My nerd-heart is absolutely leaping up and down right now. Mary Shelley has long been a favorite of mine—not least because she penned Frankenstein, one of the most enduring pieces of monster literature and a cornerstone of the Gothic horror genre. She’s also just a fascinating woman. And this year, we’ll get not one, but two Mary Shelley films, one that focuses on the writing and publication of Frankenstein and another on her relationship with husband Percy Bysshe Shelley.
The first of the Shelley films due out this year stars Elle Fanning and will be titled A Storm in the Stars. The biopic is intended to show the relationship between Mary and Percy Bysshe Shelley, including its tempestuous beginning. Haiffa Al Mansour, (Wadja) the first female Saudi Arabian director, will direct a script written by Emma Jensen.
And just announced is Sophie Turner’s (HBO Game of Thrones, Sansa Stark) involvement in another Mary Shelley project. She has just been cast as writer Mary Shelley in Mary Shelley’s Monster. The film will be directed by Coky Giedroyc; her work includes American Horror Story and Penny Dreadful. (Yes, we’re getting one of our PD directors on this film—horray!) Mary Shelley’s Monster was written by Deborah Baxton. It tackles a Faustian tale of Mary’s monster alter-ego as she writes Frankenstein. Taissa Farmiga (American Horror Story) is set to play Claire alongside Jeremy Irvine (War Horse) as Percy Bysshe Shelley.
Mary Shelley is the daughter of feminist Mary Wollstonecraft, who penned A Vindication of the Rights of Woman, a pivotal early text of the feminist movement. But Mary Shelley didn’t know her mother—she died in 1797, less than 2 weeks after giving birth to Shelley. And the legacy that Wollstonecraft left behind was a complex one–she was both celebrated and condemned for her promiscuity, for her ideas about femininity, and for her genius. Shelley’s father was William Godwin, a mostly-political writer with anarchist philosophies. Left to care for Shelley and her sister, Fanny Imlay (Wollstonecraft’s daughter from an affair), William began searching for a wife. In the meantime, he took great interest in Mary’s education, and so her early childhood education was well supervised. He remarried in 1801; Mary’s stepmother didn’t seem to like her much: her stepbrother, Charles, and stepsister, Jane (who later changed her name to Claire), were formally educated while Mary was left at home; Mary’s access to her father was limited; and Mary’s mail was often opened by the new Mrs. Godwin.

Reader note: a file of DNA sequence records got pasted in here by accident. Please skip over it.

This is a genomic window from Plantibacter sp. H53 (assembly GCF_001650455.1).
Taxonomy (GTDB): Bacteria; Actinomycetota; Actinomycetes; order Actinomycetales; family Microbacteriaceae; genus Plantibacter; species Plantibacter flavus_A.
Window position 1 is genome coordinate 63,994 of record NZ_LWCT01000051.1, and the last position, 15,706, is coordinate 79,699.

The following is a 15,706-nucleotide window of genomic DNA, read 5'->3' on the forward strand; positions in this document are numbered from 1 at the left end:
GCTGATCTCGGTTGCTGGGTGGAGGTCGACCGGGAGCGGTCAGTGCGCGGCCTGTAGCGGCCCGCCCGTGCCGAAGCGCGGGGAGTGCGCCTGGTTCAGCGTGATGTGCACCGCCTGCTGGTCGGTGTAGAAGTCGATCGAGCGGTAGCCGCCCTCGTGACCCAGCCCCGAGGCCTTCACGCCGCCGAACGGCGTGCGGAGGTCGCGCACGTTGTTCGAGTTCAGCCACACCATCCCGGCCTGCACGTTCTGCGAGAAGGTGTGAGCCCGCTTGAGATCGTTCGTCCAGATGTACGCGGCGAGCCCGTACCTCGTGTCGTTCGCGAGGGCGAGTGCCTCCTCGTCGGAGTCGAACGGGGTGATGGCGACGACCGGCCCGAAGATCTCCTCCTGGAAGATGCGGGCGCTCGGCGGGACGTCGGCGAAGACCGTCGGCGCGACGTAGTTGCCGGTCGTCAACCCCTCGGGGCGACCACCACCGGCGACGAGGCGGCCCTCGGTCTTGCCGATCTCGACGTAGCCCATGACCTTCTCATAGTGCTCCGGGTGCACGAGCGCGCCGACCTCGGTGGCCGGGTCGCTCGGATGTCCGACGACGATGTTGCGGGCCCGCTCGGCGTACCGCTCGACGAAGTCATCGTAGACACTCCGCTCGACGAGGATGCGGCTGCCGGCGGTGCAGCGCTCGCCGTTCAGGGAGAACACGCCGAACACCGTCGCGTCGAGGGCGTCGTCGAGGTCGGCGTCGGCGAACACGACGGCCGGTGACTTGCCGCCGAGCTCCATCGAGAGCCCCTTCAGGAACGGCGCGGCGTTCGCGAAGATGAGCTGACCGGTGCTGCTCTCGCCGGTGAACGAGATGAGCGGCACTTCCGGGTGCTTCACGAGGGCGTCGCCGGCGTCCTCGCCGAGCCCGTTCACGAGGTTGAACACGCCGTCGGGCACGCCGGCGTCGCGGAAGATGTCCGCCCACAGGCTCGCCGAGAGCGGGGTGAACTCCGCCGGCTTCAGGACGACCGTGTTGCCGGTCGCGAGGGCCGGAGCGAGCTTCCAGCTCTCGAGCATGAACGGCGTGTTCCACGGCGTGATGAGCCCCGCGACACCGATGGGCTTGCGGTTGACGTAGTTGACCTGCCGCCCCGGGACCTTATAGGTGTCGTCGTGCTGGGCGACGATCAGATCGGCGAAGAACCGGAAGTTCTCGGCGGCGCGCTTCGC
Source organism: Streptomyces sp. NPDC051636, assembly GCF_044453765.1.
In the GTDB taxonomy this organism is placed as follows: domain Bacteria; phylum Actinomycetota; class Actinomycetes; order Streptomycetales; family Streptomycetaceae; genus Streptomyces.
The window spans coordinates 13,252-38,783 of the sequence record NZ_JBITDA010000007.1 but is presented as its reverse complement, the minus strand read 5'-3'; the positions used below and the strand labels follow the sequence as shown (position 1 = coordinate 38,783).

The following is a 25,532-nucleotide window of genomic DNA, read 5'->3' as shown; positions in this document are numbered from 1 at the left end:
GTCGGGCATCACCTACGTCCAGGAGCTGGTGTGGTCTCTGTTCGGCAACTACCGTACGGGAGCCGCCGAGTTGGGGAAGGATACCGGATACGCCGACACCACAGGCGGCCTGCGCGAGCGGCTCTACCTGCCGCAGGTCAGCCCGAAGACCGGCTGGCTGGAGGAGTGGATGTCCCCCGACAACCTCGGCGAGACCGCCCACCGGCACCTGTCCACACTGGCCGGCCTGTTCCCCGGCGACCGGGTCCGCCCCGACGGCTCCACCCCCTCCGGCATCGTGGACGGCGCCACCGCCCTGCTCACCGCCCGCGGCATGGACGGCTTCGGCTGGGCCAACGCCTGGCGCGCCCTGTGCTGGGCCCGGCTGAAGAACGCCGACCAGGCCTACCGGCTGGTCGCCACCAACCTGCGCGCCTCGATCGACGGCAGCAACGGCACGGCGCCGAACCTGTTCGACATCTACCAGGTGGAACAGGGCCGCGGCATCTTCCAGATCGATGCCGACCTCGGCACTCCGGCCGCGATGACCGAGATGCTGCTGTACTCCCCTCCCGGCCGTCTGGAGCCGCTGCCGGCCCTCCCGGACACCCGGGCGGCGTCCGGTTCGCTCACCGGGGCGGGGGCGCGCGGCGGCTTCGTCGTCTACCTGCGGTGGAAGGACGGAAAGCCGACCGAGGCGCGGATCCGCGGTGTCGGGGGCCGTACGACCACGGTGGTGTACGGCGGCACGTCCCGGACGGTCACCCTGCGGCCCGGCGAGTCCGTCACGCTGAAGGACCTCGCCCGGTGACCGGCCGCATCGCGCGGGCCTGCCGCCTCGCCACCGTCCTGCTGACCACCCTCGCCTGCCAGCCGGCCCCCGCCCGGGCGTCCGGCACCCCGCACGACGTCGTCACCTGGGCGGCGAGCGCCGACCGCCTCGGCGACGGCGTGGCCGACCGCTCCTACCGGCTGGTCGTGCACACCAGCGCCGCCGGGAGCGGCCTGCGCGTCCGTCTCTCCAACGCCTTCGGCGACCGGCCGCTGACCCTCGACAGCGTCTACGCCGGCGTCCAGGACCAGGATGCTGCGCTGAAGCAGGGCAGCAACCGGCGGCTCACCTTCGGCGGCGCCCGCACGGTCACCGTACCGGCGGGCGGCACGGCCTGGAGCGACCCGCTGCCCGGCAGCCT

Despite her lack of formal education, Mary Shelley listened to such thinkers and writers as Charles Lamb, Samuel Taylor Coleridge, and William Wordsworth, friends of her father’s, when they visited her home. They were often interested in her, the product of two such forward intellectuals. She also had access to her father’s rather extensive library. Mary grew up reading, and early on she turned to writing, too. At the age of 10, she had a children’s story published by her father’s company, a children’s book company that was the family’s livelihood when Godwin’s books didn’t sell well.
In 1812, Mary met Percy Bysshe Shelley and his then-wife, Harriet Westbrook Shelley. Over the course of many evenings dining with the Godwins and talking with Mary, Percy and Mary fell in love. It was only after his attempted suicide in 1814 that Mary was truly convinced of this, though, and she and Claire fled with him to France shortly after. In 1816, Claire had an affair with George Gordon, Lord Byron, and it was during a visit to his home that Mary Shelley came up with the inklings of what would become Frankenstein. One evening, the group was driven inside by rain, and they began reading ghost stories. That night, as a sort of game, they were all supposed to write their own horror tale. Mary’s was to be the beginning of her novel. She was 19. And the world was never to be quite the same.